World History – Chapter 17 "Renaissance and Reformation"

World History – Chapter 17 "Renaissance and Reformation"

Renaissance
Rebirth, refers to the revival of art and learning
(1300-1600)
Humanism
Intellectual movement that focused on human potential and achievements
Secular
Worldly rather than spiritual and concerned with here and now
Patrons of the Arts
People who supported the artists financially
Perspective
Technique used in art to show three dimensions on a flat surface
Vernacular
Native Language (not Latin)
City-States
A growth of these in Northern Italy, which where a Bubonic Plague in the 1300s kills 60% of population. This disrupts the economy
Medici
A wealthy family of bankers, rulers, and patrons of the arts that controlled Florence and much of Italy
Renaissance Man
Must excel in many fields: the classic arts, politics, and combat; Baldassare Castiglione writes “The Courtier” in 1528; the “universal” person
Renaissance Woman
Upper class, educated, and charming; inspire art but not create it; d’Este, patron of the arts, wields power in Mantua
Dante
Wrote “The Divine Comedy” about a soul reaching salvation
Niccolo Machievelli
Wrote “The Prince”, which advices rulers and explains how people can gain power (and keep it)
Indulgence
Pardon of the Church releasing the sinner from penalty
Reformation
Movement for religious reform
Lutherans
Luther and his followers were a separate religious group and called this
Protestant
Term applied to Christians who belonged to non-Catholic churches
Printing Press
Spreads secular ideas which challenges church authority; created by Johannes Gutenberg; first form made in China; first book printed was The Bible
Popes and Priests
Very extravagant but corrupt, some of them were poorly educated and could barely read
John Wycliffe and Jan Hus
They stressed the Bible’s authority over clergy’s
Desderius Erasmus and Thomas More
They were vocal critics of the Church
The 95 Theses
This attacked “pardon merchants” and was posted by Martin Luther on a church door in 1517; written in Latin; intended audience was the Church
Friar Johann Tetzel
He was protested by Martin Luther for selling indulgences
Luther’s Teachings
People can win salvation by faith, not by good works; Christian teachings must be based on the Bible, not the Pope; All people with faith are equal and can interpret the Bible without priests
Pope Leo X
He issued a decree threatening to excommunicate Luther in 1520, but Luther refuses
Charles V
He was the Holy Roman Emperor and issued the Edict of Werms (1521), declaring Luther a heretic
Peasant’s Revolt
Inspired by Luther and the Reformation; Luther didn’t support them; 100,000 people die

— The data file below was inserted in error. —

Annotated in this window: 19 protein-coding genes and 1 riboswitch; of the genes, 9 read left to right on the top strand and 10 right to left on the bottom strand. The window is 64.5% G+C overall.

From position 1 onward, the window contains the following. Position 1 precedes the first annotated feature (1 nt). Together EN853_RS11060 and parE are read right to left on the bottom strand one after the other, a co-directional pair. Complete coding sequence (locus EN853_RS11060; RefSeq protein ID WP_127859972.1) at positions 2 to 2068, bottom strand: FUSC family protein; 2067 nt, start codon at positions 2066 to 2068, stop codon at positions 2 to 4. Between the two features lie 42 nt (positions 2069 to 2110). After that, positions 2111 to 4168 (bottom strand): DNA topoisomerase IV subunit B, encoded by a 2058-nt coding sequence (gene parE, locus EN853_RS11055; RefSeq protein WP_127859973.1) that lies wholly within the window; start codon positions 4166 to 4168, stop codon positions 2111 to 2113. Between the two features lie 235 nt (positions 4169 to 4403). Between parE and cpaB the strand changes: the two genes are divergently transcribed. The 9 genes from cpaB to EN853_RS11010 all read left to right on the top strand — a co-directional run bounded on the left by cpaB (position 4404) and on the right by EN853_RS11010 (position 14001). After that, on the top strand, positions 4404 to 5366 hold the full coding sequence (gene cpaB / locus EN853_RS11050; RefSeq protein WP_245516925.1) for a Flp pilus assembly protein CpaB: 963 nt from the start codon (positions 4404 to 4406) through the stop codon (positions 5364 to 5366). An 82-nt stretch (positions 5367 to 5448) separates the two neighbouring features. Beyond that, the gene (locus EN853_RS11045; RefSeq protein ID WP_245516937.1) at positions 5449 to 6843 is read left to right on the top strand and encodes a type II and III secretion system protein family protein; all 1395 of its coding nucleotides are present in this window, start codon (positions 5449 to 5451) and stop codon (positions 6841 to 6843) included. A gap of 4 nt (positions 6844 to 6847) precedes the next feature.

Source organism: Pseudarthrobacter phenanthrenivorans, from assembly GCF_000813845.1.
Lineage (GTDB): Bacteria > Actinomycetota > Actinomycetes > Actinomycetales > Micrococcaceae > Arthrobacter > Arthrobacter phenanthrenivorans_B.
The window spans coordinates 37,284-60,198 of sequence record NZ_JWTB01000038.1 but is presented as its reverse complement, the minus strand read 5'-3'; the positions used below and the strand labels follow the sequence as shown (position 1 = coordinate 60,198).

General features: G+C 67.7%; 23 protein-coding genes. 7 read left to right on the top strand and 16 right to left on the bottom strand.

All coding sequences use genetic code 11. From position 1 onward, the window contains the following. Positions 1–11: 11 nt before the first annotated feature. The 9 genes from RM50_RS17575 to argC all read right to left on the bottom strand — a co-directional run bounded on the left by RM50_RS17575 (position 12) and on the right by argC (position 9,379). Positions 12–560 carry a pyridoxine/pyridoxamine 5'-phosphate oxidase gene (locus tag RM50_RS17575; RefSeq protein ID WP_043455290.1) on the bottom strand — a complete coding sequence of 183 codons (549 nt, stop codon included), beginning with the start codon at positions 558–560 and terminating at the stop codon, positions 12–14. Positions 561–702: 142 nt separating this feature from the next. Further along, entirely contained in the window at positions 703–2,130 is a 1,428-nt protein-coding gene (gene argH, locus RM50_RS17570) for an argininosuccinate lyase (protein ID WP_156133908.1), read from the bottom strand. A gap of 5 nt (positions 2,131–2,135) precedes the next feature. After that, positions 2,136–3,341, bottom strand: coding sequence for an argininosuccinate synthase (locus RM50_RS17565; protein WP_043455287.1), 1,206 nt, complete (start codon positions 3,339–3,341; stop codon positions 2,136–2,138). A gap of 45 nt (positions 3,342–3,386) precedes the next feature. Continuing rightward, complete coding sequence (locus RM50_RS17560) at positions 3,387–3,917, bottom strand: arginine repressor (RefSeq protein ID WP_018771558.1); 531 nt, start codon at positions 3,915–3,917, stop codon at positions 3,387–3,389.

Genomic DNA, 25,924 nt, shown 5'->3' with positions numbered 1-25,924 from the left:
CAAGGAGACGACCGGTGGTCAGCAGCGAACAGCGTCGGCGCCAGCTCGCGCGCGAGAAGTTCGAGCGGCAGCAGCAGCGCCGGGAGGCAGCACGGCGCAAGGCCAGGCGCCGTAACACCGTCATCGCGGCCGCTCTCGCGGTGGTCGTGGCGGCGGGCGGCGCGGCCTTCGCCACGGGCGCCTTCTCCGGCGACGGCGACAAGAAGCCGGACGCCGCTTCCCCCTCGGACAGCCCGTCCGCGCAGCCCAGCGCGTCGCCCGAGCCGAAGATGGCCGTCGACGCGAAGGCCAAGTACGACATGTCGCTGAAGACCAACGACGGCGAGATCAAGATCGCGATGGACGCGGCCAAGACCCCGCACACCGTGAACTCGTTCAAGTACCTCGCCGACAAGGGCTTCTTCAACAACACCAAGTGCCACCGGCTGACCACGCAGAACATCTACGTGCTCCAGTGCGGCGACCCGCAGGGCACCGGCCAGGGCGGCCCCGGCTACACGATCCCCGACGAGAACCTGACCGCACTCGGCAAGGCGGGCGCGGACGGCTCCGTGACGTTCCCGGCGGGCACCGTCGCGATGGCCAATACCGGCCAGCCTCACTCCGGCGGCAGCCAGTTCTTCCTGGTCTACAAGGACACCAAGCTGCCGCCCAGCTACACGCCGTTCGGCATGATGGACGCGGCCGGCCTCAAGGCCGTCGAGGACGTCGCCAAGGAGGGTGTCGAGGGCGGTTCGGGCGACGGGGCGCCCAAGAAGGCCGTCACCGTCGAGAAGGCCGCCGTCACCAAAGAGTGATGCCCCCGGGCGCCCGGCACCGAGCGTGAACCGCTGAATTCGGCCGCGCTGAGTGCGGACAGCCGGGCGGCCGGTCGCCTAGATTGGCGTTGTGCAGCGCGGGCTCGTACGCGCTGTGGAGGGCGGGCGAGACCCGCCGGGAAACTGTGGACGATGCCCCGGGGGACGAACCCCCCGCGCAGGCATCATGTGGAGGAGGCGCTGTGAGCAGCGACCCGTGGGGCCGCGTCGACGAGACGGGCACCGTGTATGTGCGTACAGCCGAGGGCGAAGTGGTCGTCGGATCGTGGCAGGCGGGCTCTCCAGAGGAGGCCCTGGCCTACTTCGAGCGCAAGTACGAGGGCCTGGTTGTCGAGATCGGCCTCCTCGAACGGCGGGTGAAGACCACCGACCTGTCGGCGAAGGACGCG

Protestants
The Princes that sided with Luther
Peace of Ausburg
In 1555, it was a decree that said that each prince can decide the religion of his state
Henry VIII
He had only one daughter; wanted a divorce, but turned into an annulment; had 6 wives; became the official head of the English Church
Angelic Church
The Church of England; formed by Queen Elizabeth I
Predestination
God has known from the beginning of time who will be saved (very few)
Calvinism
Religion based on John Calvin’s teachings
Theocracy
Government controlled by religious leaders
Presbyterian
John Knox brought Calvinism to Scotland and his followers had this name
Anabaptists
Christians who were old enough to decide to be Christian; they opposed wars; Forerunners of Mennonites and Amish
Catholic Reformation
A movement within the Church to help Catholics remain loyal. Ignatius of Loyola was VERY important
Jesuits
The Society of Jesus (made schools, converted people to Catholicism, and stopped the spread of Protestantism)
Council of Trent (Paul III)
Church’s interpretation of the Bible is final
John Calvin
He said that the ideal government is theocracy — his followers in France are called Huguenots
Huguenots
French followers of Calvinism; massacred in Paris in 1572 by Catholics
Ignatius of Loyola
He was a leading Catholic reformer; his spiritual exercises called for meditation, prayer, and study
Reforming Popes
Pope Paul III and Pope Paul IV, who used Inquisition to seek out heresy
Index of Forbidden Books
Issued by Pope Paul IV in 1539; 10,000 books burned in one day
Religious and Social Effects of Reformation
Catholic Church is unified; Catholics and Protestants create schools across Europe; women’s status does not improve
Political Effects of Reformation
Catholic Church’s power lessens; brings intellectual ferment; pushes forth the Enlightenment
“School of Athens”
Raphael’s best known work of art
“David” Sistine Chapel
Michelangelo painting
“Mona Lisa, Last Supper”
Leonardo Da Vinci painting